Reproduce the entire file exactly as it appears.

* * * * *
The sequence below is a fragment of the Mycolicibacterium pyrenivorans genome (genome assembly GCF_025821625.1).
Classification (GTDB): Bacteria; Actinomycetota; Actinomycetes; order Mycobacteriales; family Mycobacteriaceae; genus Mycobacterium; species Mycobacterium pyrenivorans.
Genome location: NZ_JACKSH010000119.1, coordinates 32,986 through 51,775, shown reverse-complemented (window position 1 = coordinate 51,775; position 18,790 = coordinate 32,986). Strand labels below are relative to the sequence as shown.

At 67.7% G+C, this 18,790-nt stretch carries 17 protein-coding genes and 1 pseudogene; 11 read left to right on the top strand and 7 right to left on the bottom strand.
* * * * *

The sequence below is a fragment of the Mycolicibacterium pyrenivorans genome (genome assembly GCF_025821625.1).
Classification (GTDB): Bacteria; Actinomycetota; Actinomycetes; order Mycobacteriales; family Mycobacteriaceae; genus Mycobacterium; species Mycobacterium pyrenivorans.
Genome location: NZ_JACKSH010000119.1, coordinates 32,986 through 51,775, shown reverse-complemented (window position 1 = coordinate 51,775; position 18,790 = coordinate 32,986). Strand labels below are relative to the sequence as shown.

At 67.7% G+C, this 18,790-nt stretch carries 17 protein-coding genes and 1 pseudogene; 11 read left to right on the top strand and 7 right to left on the bottom strand.